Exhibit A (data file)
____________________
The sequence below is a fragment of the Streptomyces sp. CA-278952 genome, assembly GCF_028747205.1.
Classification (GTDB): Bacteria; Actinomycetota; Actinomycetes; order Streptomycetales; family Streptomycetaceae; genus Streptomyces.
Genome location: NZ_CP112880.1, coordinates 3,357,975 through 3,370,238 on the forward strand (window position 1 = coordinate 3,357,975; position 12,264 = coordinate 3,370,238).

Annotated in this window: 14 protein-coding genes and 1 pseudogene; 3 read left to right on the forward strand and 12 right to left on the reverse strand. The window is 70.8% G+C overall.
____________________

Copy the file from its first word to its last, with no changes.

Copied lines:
The sequence below is a fragment of the Streptomyces sp. CA-278952 genome, assembly GCF_028747205.1.
Classification (GTDB): Bacteria; Actinomycetota; Actinomycetes; order Streptomycetales; family Streptomycetaceae; genus Streptomyces.
Genome location: NZ_CP112880.1, coordinates 3,357,975 through 3,370,238 on the forward strand (window position 1 = coordinate 3,357,975; position 12,264 = coordinate 3,370,238).

Annotated in this window: 14 protein-coding genes and 1 pseudogene; 3 read left to right on the forward strand and 12 right to left on the reverse strand. The window is 70.8% G+C overall.